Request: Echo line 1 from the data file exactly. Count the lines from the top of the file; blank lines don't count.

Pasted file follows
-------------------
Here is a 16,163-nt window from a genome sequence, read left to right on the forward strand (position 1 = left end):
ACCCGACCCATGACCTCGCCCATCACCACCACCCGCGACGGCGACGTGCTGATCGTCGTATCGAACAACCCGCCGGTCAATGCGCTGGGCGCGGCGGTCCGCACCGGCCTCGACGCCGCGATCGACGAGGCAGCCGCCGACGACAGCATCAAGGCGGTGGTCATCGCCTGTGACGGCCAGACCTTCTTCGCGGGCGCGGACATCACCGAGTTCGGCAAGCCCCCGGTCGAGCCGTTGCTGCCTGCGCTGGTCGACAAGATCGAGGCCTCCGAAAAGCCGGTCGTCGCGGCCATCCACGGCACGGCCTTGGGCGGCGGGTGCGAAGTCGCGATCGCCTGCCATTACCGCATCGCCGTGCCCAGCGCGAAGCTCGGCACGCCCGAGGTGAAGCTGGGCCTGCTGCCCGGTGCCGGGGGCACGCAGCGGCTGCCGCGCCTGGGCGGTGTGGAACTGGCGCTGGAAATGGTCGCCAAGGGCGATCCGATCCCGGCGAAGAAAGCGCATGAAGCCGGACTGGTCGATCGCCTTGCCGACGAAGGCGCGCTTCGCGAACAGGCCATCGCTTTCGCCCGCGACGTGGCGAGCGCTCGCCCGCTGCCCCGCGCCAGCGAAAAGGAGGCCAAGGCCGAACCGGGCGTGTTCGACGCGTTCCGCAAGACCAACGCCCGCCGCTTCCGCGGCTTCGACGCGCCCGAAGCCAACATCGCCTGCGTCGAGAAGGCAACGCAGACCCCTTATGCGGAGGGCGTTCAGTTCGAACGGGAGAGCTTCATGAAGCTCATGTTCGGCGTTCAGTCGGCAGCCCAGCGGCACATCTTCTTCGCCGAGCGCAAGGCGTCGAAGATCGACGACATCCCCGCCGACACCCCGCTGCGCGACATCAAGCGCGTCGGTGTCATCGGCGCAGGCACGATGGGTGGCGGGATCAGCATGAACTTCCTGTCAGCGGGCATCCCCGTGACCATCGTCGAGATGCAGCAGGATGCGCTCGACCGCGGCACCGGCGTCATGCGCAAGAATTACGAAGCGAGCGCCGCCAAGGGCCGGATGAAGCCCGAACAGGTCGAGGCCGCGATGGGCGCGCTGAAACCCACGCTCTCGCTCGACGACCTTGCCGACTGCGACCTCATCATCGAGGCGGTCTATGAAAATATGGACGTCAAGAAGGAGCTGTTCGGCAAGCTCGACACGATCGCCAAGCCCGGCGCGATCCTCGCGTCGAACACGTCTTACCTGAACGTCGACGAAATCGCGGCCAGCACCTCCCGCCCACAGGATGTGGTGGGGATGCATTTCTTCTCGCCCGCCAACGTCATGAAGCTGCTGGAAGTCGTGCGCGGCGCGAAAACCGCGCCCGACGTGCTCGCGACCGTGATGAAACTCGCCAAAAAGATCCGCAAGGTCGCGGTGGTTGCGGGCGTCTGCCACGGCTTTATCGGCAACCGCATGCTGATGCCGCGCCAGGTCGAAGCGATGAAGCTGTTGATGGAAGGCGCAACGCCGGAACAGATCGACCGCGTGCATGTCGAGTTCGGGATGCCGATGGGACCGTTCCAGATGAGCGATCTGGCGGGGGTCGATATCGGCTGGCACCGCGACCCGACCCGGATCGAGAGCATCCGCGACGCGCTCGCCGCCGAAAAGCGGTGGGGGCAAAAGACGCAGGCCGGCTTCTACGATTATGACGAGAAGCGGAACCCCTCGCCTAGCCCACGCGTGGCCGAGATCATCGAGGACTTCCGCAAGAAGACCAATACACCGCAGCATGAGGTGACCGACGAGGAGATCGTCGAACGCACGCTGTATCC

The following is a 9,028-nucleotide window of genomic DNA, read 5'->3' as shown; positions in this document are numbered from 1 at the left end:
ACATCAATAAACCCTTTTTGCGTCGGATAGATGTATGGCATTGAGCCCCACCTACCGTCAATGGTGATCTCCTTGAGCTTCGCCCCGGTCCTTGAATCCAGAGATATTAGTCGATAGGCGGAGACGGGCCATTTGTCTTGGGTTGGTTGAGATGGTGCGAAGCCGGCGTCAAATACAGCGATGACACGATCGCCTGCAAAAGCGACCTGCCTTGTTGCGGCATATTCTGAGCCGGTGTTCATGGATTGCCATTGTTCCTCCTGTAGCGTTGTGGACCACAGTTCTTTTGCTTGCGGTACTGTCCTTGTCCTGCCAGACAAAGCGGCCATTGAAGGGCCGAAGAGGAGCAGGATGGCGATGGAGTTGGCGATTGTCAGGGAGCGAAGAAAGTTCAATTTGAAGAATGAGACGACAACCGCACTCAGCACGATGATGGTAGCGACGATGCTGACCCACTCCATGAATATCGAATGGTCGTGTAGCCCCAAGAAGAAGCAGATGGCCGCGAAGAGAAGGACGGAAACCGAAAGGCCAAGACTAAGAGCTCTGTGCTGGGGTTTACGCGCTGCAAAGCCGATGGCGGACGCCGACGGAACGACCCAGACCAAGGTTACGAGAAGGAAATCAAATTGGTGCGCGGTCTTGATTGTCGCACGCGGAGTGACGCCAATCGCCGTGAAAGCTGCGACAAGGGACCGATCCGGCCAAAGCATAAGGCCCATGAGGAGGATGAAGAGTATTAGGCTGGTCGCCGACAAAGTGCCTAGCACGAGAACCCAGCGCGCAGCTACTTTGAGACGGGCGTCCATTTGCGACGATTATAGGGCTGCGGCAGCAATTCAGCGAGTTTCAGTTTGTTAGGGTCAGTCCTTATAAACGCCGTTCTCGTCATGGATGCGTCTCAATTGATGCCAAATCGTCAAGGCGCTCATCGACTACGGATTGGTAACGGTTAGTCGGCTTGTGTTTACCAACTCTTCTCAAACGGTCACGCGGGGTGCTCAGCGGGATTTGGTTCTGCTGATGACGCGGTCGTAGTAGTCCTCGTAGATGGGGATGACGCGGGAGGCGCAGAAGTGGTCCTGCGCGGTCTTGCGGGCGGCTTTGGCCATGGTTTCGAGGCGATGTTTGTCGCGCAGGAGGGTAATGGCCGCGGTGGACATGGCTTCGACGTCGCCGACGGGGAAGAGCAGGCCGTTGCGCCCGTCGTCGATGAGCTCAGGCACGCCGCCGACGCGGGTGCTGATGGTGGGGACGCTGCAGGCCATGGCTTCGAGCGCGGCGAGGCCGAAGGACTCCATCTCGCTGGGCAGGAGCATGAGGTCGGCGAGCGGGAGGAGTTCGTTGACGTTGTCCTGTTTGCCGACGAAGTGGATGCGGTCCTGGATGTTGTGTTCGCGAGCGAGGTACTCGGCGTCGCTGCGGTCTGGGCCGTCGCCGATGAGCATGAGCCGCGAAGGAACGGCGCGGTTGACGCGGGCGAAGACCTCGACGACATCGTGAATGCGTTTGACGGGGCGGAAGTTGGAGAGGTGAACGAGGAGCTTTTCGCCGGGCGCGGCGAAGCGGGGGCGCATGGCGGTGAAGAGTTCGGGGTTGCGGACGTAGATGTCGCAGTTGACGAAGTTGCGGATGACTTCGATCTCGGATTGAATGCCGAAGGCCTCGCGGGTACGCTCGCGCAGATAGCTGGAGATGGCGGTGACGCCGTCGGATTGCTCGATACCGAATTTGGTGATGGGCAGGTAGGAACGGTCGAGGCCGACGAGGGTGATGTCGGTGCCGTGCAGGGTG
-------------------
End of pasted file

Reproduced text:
Here is a 16,163-nt window from a genome sequence, read left to right on the forward strand (position 1 = left end):